WASHINGTON — Pressed this week to define President Trump’s goals in escalating military and economic pressure on Iran, one of his top foreign policy aides ticked through a familiar list: End the country’s support for terrorism, stop its missile launches and then, most importantly, keep Iran more than a year away from the capability to build a nuclear weapon.
The United States would insist on “zero enrichment for Iran,” Brian H. Hook, the State Department’s special envoy for Iran, told a small group of reporters. That would assure Tehran could produce no new nuclear material, and thus never get closer to building a weapon than it is now.
It was a telling moment in a strange, circular week of mutual threats and missed signals between bitter adversaries. Designing an agreement that would assure it would take Iran a year or more to “break out” and make the fuel to build a bomb — giving the United States, Israel and others plenty of time to respond — was the driving force behind the 2015 nuclear deal that was negotiated under former President Barack Obama.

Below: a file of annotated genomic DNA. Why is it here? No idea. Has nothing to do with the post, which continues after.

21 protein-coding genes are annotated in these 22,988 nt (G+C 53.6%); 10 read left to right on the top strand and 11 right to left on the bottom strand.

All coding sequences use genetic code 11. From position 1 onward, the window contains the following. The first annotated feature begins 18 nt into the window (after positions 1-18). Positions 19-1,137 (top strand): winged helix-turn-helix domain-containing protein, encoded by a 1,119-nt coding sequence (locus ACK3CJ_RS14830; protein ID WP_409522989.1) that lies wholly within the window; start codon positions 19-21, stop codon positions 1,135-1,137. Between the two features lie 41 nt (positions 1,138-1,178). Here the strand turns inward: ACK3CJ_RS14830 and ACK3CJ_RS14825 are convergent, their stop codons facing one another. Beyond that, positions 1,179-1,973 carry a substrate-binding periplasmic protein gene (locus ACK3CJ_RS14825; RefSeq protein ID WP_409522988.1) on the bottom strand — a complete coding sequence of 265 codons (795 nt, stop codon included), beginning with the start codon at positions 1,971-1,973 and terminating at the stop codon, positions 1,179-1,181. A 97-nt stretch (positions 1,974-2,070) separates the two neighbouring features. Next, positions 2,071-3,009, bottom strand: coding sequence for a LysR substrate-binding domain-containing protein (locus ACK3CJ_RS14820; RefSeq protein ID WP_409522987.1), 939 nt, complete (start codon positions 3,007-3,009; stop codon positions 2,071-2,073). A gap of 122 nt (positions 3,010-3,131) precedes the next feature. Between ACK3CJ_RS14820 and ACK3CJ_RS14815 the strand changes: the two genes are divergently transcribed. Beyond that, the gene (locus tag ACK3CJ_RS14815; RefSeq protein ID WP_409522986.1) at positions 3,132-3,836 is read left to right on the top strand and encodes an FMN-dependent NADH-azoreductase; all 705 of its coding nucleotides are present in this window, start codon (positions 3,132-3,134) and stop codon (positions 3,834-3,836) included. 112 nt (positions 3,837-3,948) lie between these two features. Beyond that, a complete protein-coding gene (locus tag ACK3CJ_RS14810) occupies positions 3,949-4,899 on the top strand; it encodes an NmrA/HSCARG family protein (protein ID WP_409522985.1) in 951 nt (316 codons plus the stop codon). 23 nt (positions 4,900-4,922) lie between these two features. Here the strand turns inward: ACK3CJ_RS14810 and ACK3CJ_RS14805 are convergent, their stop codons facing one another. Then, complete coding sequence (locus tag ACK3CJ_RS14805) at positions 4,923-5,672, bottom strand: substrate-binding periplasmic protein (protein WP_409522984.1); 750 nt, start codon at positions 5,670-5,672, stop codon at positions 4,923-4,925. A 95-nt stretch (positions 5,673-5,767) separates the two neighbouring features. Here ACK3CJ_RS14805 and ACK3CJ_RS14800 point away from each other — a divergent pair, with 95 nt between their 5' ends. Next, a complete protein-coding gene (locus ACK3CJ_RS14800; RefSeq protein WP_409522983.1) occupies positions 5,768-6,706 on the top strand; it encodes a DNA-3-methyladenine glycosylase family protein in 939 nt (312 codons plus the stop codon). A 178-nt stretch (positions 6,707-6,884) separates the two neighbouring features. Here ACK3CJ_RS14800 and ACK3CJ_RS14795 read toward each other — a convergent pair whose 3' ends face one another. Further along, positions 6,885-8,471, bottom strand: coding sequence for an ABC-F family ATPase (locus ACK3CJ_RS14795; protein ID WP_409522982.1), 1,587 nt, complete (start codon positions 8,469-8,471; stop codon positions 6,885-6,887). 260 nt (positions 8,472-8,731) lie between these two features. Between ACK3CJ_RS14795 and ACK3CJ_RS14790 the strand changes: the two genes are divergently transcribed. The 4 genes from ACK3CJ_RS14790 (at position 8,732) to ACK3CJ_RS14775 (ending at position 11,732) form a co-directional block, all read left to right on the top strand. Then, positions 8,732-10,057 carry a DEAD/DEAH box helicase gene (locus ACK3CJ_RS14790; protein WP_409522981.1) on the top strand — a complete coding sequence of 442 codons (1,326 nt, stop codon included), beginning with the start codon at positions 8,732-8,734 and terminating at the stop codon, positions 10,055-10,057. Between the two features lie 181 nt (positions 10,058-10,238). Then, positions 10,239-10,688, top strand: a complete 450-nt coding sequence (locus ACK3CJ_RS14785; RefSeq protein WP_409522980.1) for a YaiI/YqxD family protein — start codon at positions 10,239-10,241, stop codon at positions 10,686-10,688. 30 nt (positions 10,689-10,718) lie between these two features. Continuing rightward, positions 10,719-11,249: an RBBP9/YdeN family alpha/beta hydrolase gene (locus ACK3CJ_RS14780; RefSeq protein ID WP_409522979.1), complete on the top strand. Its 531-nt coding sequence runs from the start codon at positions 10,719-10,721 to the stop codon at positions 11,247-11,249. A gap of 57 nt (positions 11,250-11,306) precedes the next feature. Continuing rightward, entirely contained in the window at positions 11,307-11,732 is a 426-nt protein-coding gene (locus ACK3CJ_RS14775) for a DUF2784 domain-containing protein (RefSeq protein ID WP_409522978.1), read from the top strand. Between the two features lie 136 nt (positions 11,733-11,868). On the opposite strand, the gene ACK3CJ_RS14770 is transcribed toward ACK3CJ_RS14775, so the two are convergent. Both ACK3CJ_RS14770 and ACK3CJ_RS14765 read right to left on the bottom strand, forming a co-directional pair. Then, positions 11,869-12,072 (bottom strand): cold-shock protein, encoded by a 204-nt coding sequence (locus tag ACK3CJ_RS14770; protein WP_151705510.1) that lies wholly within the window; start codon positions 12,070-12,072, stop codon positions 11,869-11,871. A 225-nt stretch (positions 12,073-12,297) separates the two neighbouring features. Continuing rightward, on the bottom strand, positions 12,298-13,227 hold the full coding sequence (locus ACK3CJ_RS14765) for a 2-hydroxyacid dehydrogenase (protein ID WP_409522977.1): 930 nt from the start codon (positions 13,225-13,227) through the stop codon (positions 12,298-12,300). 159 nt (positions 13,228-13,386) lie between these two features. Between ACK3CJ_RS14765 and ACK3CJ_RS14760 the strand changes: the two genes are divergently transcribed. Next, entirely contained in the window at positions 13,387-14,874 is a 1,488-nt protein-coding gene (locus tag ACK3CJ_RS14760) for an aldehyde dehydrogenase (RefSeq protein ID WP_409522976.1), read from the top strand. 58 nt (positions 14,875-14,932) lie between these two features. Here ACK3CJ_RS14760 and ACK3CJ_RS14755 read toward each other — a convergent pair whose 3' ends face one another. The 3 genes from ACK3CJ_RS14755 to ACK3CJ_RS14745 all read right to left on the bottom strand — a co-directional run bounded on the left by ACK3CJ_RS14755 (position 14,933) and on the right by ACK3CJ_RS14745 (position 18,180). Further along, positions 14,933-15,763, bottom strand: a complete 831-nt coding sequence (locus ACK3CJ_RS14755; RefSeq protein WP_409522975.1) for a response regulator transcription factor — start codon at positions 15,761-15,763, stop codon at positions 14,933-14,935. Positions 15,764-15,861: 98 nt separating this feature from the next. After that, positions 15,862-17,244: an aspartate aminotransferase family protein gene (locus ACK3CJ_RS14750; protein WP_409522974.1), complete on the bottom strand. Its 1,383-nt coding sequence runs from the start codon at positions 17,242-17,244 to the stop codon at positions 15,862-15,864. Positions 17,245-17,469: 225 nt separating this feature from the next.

Every requirement, every concession in the deal, was measured against how it would affect that timeline. And by all accounts, that deal was working before Mr. Trump withdrew the United States from it in May 2018, calling it a “disaster.”
While Mr. Trump has insisted that he could confront Iran without leading to a military conflict, other officials in his administration have, effectively, set a red line that they said Tehran would cross at its peril.
“We are restoring deterrence while working toward a new and better deal,” Mr. Hook said. “We lost deterrence under the Iran deal.”
Officials have not specified what kind of reaction — military or otherwise — would be ordered if Iran built up enough of a stockpile of uranium and took other steps that would cross that threshold. But they have acknowledged that if President Hassan Rouhani of Iran goes ahead with plans announced last week to gradually end the limits on nuclear fuel production, it would, eventually, give Iran that capability.